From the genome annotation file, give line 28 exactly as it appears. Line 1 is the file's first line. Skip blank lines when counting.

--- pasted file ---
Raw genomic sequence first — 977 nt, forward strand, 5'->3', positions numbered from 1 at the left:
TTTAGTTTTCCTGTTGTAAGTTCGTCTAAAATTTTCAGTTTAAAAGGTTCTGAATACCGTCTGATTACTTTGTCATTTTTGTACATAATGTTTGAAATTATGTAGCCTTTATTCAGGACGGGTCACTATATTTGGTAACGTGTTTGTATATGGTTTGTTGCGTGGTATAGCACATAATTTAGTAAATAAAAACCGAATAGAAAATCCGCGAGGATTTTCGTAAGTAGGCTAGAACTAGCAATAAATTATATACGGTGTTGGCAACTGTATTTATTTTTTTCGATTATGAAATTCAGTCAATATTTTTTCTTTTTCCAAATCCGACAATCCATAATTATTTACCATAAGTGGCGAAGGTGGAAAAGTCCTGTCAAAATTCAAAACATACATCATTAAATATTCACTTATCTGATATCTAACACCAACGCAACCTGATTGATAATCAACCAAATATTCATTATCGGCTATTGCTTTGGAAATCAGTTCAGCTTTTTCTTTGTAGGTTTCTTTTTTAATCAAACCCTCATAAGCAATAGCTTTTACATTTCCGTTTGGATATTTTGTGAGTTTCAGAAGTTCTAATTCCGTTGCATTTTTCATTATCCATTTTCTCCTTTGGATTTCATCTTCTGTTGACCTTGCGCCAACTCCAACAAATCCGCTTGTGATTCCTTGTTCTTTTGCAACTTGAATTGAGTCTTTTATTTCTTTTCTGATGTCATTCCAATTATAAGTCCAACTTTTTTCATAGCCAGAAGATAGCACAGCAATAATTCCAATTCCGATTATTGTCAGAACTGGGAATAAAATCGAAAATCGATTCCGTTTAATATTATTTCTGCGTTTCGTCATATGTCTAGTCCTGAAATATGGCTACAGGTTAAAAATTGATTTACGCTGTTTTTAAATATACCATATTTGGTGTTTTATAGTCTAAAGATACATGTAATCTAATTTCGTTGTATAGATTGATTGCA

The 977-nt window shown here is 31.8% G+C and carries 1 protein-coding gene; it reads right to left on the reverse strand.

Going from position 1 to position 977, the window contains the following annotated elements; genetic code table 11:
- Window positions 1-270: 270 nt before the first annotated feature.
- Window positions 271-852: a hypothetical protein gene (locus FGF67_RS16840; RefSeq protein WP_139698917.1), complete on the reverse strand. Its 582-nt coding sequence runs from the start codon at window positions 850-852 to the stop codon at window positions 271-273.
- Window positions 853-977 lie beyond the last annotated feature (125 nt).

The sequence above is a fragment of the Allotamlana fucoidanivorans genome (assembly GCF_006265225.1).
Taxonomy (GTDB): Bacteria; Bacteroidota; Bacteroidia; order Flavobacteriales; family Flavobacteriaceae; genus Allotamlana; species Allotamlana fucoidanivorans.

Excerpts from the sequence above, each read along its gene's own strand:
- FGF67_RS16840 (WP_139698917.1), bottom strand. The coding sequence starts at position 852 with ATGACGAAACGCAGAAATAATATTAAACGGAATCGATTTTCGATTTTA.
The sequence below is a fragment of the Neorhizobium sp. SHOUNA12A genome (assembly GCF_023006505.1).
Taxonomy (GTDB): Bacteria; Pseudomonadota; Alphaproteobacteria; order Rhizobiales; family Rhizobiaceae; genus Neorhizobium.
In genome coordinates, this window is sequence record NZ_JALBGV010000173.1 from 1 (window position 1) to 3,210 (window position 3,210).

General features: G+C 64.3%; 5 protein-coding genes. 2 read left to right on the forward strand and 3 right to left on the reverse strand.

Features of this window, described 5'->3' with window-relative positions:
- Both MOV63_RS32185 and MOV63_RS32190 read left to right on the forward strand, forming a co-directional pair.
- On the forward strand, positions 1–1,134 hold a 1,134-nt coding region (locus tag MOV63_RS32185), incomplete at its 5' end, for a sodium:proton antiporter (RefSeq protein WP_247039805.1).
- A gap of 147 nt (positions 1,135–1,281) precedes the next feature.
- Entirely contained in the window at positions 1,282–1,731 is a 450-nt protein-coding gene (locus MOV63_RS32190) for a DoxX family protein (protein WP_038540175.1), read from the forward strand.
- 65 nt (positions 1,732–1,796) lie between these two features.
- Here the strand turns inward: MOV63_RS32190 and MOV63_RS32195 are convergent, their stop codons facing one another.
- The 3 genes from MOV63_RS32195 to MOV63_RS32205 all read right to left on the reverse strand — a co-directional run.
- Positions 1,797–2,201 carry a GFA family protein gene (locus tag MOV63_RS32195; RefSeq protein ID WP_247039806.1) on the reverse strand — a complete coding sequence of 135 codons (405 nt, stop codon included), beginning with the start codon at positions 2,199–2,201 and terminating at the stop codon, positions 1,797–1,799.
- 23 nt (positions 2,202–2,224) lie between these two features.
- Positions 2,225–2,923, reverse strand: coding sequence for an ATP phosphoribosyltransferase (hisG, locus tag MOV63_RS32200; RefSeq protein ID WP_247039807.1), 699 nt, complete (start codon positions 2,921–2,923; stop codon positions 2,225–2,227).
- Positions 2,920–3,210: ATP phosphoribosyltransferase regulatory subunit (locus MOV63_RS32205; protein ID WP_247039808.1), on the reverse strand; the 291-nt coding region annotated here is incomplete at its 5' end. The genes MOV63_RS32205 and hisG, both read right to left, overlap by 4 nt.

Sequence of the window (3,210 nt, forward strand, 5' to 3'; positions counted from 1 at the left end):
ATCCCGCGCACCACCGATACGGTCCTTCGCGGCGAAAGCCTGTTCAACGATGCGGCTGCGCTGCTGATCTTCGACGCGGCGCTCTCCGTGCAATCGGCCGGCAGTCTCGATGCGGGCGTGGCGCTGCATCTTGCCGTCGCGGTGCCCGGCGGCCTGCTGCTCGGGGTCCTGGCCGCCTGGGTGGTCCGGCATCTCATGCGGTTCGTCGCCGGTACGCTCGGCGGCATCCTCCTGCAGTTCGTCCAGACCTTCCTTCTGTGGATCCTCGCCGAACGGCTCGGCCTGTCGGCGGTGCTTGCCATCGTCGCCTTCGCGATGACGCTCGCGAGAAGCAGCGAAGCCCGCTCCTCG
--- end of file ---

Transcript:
Sequence of the window (3,210 nt, forward strand, 5' to 3'; positions counted from 1 at the left end):